What NOT to say to people with food allergies

food allergies

What NOT to say to people with food allergies

Navigating a food allergy is difficult. For anyone that doesn’t have one, you might not be familiar with the constant anxiety involved with checking every single ingredient in your food. The feeling that something might cause an allergic reaction. And the unending conversations where you have to explain your condition to people who don’t (or simply don’t want to) understand.

Unless you’re living with that constantly over your head, it’s hard to see how deeply it can affect a person. The last thing they need is someone making careless remarks that undermine their condition. And you might be contributing without even realising. So here are some phrases people with food allergies often hear – and how you can be a bit kinder with your words.

“Is it really that bad?”

Sometimes, people can see food allergies as something akin to food preferences. That any reaction can’t be that bad and that some foods are just worth it. But this downplays their condition. Even if it isn’t a life-threatening allergy (which it can be), it still takes a mental and physical toll on a person.

Instead, be more empathetic. Ask them how their allergy affects them. Hearing the struggle they go through will give you some perspective and show you that, yes, it really is that bad.

“Can’t you just eat something normal?”

Questions like this often get asked when the topic of dining out comes up. Not every restaurant will put the effort in to accommodate people with food allergies, but that doesn’t matter, right? They can just have the regular spaghetti bolognese and be fine. But that’s not how it works. And they can’t simply eat the vegan option either.

This type of question is rude because there is no “normal”. A person with allergies has every right to feel comfortable no matter where they go. So, as an alternative, ask for their restaurant recommendations. Where do they like? After all, it’s probably easier for you to adjust than them.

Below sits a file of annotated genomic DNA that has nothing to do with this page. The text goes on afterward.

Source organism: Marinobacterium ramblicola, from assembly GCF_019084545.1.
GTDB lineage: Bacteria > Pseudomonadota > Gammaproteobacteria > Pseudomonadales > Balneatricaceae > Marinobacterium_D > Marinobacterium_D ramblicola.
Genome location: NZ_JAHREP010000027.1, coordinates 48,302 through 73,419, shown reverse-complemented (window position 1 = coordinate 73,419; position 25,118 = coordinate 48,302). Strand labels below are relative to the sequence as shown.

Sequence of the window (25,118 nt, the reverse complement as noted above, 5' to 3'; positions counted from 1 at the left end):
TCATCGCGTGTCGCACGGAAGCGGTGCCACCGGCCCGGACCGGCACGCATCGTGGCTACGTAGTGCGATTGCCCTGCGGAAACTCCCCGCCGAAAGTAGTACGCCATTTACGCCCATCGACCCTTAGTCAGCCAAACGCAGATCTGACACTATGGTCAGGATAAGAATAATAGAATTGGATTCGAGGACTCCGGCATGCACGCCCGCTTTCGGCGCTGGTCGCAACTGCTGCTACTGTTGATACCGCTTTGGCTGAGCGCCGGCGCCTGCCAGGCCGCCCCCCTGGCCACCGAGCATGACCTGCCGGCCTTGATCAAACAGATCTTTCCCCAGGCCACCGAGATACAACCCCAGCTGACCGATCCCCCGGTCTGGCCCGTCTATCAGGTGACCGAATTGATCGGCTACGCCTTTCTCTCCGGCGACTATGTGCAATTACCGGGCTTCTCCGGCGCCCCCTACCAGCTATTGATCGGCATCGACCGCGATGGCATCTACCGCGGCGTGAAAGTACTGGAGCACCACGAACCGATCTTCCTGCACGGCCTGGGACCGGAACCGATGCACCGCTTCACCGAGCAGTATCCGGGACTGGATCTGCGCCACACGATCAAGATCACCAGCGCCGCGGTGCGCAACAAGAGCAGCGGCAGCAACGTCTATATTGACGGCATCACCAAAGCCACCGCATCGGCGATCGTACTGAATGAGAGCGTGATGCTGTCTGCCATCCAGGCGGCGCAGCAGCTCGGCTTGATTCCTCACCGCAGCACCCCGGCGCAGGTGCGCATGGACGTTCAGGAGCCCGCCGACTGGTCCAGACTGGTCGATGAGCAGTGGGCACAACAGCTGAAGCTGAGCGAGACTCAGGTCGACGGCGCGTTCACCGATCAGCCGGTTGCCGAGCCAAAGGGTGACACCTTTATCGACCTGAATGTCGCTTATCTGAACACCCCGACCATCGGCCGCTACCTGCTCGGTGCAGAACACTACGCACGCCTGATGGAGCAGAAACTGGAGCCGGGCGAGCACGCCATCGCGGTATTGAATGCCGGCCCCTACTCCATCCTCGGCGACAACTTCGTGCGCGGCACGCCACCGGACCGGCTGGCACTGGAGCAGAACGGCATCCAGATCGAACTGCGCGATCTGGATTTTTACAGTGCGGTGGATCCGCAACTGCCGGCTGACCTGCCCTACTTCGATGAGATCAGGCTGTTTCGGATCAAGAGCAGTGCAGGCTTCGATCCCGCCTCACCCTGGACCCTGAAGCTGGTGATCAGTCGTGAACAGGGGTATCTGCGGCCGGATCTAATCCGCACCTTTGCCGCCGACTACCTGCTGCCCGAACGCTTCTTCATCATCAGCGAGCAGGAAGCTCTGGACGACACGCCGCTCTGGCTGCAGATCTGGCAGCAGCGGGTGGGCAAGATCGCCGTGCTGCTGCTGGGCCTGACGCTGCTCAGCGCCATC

“I could never stop eating that!”

Okay, thanks for the input. While you might find the idea of a hypothetical life free from bread or cheese to be ghastly, that’s their actual reality. They’re living it, and they’re probably not happy either. Especially if it’s a condition that came later in life so they know what they’re missing out on.

And they’ll have heard it all before. There’s nothing worse than hearing the same joke over and over. Instead, be supportive. Don’t say something like this and make an effort to match their dietary needs. Eat their food. Make them an allergy-free version they can eat. Something to show you care.

Most of all, never accuse someone with a food allergy of complaining. They’re a challenge to work around and make life harder than it needs to be. No one would do that on purpose. So be more empathetic to people with allergies in your life and ask yourself if there’s anything you could be doing to help them.

If you have allergy concerns of your own, don’t feel like you have to suffer in silence. Get in touch with us to talk to an allergy specialist who can help you diagnose any unknown conditions. Simply reach us on 02031 433 449 or register as a new patient here.

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